Police turned their backs on Mayor Bill de Blasio at the funeral for one of their own; race-baiting politicians can't honor fallen police, and shouldn't share their honor.
WASHINGTON, July 12, 2016 — On a cold December morning in 2014, an estimated 20,000 police officers lined a hearse’s route. They came to Queens, New York, to pay tribute to slain officer Rafael Ramos, Shield 6335, of the NYPD.
Ramos and his partner Wenjian Liu were assassinated by Ismaaiyl Brinsley as they sat in their police cruiser. A violent man with a criminal record, Brinsley had taken a bus from Baltimore just to commit the murders. “I’m putting wings on pigs today,” Brinsley posted on Instagram.
He committed suicide at a nearby subway platform shortly after committing the murders.
NYPD sources later told the New York Daily News that Brinsley had been a member of the Black Guerrilla Family (BGF). “The gang, formed in the 1960s in the California prison system, recently surfaced on the East Coast and Maryland, where members are at the heart of a drug-trafficking and corruption probe within the Baltimore prison system,” said the Daily News.
The story added that an undercover NYPD officer learned the BGF planned to murder New York police in retaliation for the shooting deaths of Eric Garner in New York’s Staten Island and Michael Brown in Ferguson, Missouri, both African-Americans.
Christ Tabernacle Church, the site of Ramos’ funeral, could seat only 850. To accommodate the thousands of officers outside the sanctuary, several massive projection screens televised the funeral service inside. As the image of New York City Mayor Bill de Blasio flashed on the giant screen, thousands of uniformed officers about-faced, giving the mayor their backs.
De Blasio has never had good relations with the police. He once told reporters that he had talks with his son Dante, who is half African-American, about “the dangers he may face … we’ve had to literally train him … in how to take special care in any encounter he has with the police officers who are there to protect him.”
On the night Ramos and his partner were shot, Patrick Lynch, president of the Patrolmen’s Benevolent Association, told the press, “There’s blood on many hands tonight. That blood on the hands starts at the steps of City Hall in the office of the mayor.”
He blamed de Blasio for the rise in anti-police sentiment, saying that during his campaign for office, de Blasio said the NYPD’s stop-and-frisk campaign, which reduced gun crime in the city, was an egregious example of racial profiling.
Writing in the New York Times in 2012, Dennis C. Smith, a New York University public policy professor, said that stop-and-frisk is “most beneficial for black and Hispanic communities that experience the greatest victimization rates, and particularly for young black and Hispanic males. They are disproportionately victims and perpetrators of violent crime. As a result of active crime-prevention techniques like stop-and-frisk, they are being arrested and imprisoned at a drastically lower rate. The number of inmates from New York City in state prisons is down 42 percent since 2000, while the rest of the state showed a 17 percent increase. This too is an important claim for the effectiveness of police stops.”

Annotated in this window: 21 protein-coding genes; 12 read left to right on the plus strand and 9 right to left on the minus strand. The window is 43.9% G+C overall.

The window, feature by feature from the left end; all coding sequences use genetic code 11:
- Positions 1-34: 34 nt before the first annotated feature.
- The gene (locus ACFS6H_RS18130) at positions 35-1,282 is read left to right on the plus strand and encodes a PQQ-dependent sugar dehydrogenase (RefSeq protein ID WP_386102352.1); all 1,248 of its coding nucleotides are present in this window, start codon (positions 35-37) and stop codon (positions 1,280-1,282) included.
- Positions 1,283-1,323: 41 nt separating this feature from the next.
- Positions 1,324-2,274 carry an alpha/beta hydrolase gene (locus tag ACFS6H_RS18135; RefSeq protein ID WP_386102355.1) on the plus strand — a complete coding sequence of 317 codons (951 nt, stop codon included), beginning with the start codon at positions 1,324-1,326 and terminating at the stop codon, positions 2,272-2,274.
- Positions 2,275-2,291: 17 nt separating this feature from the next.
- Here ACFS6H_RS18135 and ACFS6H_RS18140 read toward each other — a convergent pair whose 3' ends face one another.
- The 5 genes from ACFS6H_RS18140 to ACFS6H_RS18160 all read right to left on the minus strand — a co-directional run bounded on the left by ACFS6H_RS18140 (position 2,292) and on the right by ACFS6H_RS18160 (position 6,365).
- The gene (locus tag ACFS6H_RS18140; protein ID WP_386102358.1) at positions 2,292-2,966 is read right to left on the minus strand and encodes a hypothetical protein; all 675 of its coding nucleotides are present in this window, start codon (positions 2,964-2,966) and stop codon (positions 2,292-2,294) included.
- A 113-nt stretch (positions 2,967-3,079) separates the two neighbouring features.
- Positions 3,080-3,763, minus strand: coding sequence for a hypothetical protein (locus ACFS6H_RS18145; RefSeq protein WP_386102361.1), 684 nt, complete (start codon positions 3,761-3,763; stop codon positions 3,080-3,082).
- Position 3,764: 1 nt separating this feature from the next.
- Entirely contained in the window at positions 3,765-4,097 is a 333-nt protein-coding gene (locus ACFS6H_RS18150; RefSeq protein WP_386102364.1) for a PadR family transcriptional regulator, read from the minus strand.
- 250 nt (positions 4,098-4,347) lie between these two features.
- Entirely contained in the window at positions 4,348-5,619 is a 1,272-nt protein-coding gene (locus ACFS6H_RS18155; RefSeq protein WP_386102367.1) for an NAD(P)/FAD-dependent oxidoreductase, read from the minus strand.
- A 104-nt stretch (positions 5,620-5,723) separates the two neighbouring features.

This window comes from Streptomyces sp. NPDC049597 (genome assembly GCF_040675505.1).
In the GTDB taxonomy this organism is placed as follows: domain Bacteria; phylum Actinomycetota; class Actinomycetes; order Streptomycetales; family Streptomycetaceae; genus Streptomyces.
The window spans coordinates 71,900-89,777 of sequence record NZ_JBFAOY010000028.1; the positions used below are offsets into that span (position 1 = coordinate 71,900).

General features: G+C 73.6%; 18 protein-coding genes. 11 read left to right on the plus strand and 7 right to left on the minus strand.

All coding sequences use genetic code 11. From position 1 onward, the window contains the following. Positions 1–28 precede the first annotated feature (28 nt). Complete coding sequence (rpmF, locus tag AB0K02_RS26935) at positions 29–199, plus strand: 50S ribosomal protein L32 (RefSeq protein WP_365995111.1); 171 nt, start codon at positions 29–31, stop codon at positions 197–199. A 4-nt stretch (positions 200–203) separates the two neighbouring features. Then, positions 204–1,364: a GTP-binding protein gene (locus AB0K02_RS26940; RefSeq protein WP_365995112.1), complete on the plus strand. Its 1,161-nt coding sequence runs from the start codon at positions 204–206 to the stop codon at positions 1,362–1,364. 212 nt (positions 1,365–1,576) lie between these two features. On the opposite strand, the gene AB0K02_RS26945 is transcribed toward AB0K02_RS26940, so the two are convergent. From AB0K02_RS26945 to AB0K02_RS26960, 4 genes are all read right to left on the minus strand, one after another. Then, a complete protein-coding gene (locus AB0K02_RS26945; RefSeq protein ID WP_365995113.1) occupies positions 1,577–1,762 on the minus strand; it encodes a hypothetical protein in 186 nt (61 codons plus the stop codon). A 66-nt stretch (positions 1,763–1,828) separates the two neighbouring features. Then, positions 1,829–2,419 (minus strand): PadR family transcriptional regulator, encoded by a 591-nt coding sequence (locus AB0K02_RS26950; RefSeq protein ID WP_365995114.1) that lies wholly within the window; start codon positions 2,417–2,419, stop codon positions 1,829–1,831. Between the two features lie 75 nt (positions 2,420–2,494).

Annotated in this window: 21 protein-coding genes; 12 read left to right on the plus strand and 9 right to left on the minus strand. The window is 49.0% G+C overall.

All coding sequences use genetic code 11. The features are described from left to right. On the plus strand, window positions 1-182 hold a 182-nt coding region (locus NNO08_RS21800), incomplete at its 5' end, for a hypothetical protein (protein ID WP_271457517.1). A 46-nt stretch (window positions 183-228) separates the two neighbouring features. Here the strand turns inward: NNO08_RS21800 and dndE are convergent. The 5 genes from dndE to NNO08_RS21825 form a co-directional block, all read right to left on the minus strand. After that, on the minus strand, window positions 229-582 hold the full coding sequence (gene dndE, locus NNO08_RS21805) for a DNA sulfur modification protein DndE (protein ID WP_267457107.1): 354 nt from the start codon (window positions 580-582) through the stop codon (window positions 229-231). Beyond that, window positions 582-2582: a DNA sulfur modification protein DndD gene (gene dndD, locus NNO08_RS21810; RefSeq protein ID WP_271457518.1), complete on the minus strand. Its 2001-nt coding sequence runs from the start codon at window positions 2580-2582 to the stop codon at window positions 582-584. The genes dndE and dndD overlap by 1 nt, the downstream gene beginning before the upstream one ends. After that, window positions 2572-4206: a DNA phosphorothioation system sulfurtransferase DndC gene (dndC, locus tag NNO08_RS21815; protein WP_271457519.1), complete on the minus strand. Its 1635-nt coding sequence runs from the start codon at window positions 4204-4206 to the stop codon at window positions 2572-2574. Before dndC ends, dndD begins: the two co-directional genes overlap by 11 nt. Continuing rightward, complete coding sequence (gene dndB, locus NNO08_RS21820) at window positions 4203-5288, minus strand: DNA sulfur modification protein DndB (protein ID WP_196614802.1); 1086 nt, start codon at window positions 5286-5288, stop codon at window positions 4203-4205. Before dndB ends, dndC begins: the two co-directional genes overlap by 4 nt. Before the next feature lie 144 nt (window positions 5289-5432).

After he was elected mayor, de Blasio introduced restrictions on the practice. “As the number of [stop-and-frisk] stops fell, the number of murders spiked 19.5 percent during the first five months of the year, the number of people shot is up 9.2 percent and the number of shooting incidents jumped 9 percent,” according to a New York Daily News report in June 2015.
Ismaaiyl Brinsley might have been stopped and frisked and his Taurus 9mm handgun seized if not for de Blasio’s anti-police rhetoric and policies.
After two black men were shot by police in Louisiana and Minnesota recently, President Obama addressed the incidents while at a NATO meeting in Poland.
“All of us as Americans should be troubled by these shootings because these are not isolated incidents. They’re symptomatic of a broader set of racial disparities that exist in our criminal justice system … To be concerned about these issues is not political correctness.”
Later that same day, Micah Xavier Johnson fired his Soviet-style SKS semi-automatic rifle at Dallas Police officers, killing five and wounding seven. During negotiations with authorities, Johnson said he “wanted to kill white people, especially white [police] officers.”
Shortly after the incident, Mauricelm-Lei Millere, founder of the African American Defense League, posted the following on Istagram: “We have no alternative! We must kill white police officers across the country!”
Tuesday, President Obama met with the families of the dead Dallas officers, murdered by a deranged man radicalized by race-baiting hate groups and the politicians who pander to them.
To paraphrase the president, Americans should be troubled by the New York City and Dallas shootings because they are not isolated incidents. They’re symptomatic of a broader set of racial disparities that exist in our political discourse. Those who inflame race hatred endanger the lives of law enforcement officers and, with it, public safety.
But expressing such concerns may not be politically correct.
Out of respect for the officers killed Thursday, one hopes their uniformed brothers, as well as the public at large, turn their backs on the man preaching hate from the presidential bully pulpit.Click here for reuse options!
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